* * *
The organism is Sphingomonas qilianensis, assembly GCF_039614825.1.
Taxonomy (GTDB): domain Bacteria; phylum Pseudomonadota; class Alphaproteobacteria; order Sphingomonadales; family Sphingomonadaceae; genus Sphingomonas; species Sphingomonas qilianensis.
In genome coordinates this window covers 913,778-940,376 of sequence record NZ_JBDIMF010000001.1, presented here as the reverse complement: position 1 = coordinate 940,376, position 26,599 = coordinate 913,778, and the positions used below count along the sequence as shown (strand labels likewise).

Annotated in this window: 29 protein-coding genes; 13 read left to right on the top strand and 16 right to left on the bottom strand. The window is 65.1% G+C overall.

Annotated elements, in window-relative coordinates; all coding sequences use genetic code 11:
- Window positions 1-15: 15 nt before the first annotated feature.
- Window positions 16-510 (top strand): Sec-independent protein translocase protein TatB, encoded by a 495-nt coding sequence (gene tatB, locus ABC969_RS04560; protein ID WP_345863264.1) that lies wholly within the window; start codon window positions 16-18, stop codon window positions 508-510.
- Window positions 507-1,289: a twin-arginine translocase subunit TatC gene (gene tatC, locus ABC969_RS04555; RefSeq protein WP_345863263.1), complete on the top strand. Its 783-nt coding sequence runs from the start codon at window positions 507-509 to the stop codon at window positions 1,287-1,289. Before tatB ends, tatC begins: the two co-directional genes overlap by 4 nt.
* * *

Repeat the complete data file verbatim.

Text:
The organism is Sphingomonas qilianensis, assembly GCF_039614825.1.
Taxonomy (GTDB): domain Bacteria; phylum Pseudomonadota; class Alphaproteobacteria; order Sphingomonadales; family Sphingomonadaceae; genus Sphingomonas; species Sphingomonas qilianensis.
In genome coordinates this window covers 913,778-940,376 of sequence record NZ_JBDIMF010000001.1, presented here as the reverse complement: position 1 = coordinate 940,376, position 26,599 = coordinate 913,778, and the positions used below count along the sequence as shown (strand labels likewise).

Annotated in this window: 29 protein-coding genes; 13 read left to right on the top strand and 16 right to left on the bottom strand. The window is 65.1% G+C overall.

Annotated elements, in window-relative coordinates; all coding sequences use genetic code 11:
- Window positions 1-15: 15 nt before the first annotated feature.
- Window positions 16-510 (top strand): Sec-independent protein translocase protein TatB, encoded by a 495-nt coding sequence (gene tatB, locus ABC969_RS04560; protein ID WP_345863264.1) that lies wholly within the window; start codon window positions 16-18, stop codon window positions 508-510.
- Window positions 507-1,289: a twin-arginine translocase subunit TatC gene (gene tatC, locus ABC969_RS04555; RefSeq protein WP_345863263.1), complete on the top strand. Its 783-nt coding sequence runs from the start codon at window positions 507-509 to the stop codon at window positions 1,287-1,289. Before tatB ends, tatC begins: the two co-directional genes overlap by 4 nt.